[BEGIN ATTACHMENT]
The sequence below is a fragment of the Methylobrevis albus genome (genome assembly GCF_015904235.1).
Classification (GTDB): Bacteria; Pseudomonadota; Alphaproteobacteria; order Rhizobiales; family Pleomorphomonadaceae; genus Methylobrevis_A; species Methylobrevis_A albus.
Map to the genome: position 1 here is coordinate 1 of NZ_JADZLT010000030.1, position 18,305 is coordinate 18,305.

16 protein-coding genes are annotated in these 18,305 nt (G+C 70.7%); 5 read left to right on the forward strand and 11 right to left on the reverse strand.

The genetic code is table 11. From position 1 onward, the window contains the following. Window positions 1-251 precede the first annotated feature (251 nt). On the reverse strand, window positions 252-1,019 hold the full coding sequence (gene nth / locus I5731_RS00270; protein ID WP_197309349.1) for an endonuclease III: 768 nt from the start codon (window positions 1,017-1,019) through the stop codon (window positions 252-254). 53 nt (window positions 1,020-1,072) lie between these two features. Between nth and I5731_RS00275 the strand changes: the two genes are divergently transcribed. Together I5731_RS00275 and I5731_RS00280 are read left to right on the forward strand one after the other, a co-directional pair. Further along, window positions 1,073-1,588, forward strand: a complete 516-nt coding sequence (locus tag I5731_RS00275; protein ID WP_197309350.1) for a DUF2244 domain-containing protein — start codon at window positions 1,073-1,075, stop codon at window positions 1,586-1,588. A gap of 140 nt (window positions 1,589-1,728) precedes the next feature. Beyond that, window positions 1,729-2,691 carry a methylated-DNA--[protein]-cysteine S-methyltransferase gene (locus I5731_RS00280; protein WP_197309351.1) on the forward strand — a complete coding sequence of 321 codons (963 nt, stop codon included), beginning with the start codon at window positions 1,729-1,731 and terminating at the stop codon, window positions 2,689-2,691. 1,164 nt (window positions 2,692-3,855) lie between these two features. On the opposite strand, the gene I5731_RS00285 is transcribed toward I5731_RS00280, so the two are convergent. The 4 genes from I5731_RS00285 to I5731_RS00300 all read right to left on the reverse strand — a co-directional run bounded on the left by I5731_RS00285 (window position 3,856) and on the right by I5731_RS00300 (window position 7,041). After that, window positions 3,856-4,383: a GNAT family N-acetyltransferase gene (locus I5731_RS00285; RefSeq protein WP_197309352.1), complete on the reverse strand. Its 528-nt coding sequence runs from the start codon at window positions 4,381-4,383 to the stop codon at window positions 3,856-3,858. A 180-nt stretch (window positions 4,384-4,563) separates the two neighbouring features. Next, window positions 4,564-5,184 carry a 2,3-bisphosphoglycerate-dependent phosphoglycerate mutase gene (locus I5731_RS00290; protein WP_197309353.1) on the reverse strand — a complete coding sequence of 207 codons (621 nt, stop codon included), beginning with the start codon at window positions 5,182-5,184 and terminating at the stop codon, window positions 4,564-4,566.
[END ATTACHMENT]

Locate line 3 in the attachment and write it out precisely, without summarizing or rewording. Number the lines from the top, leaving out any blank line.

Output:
Map to the genome: position 1 here is coordinate 1 of NZ_JADZLT010000030.1, position 18,305 is coordinate 18,305.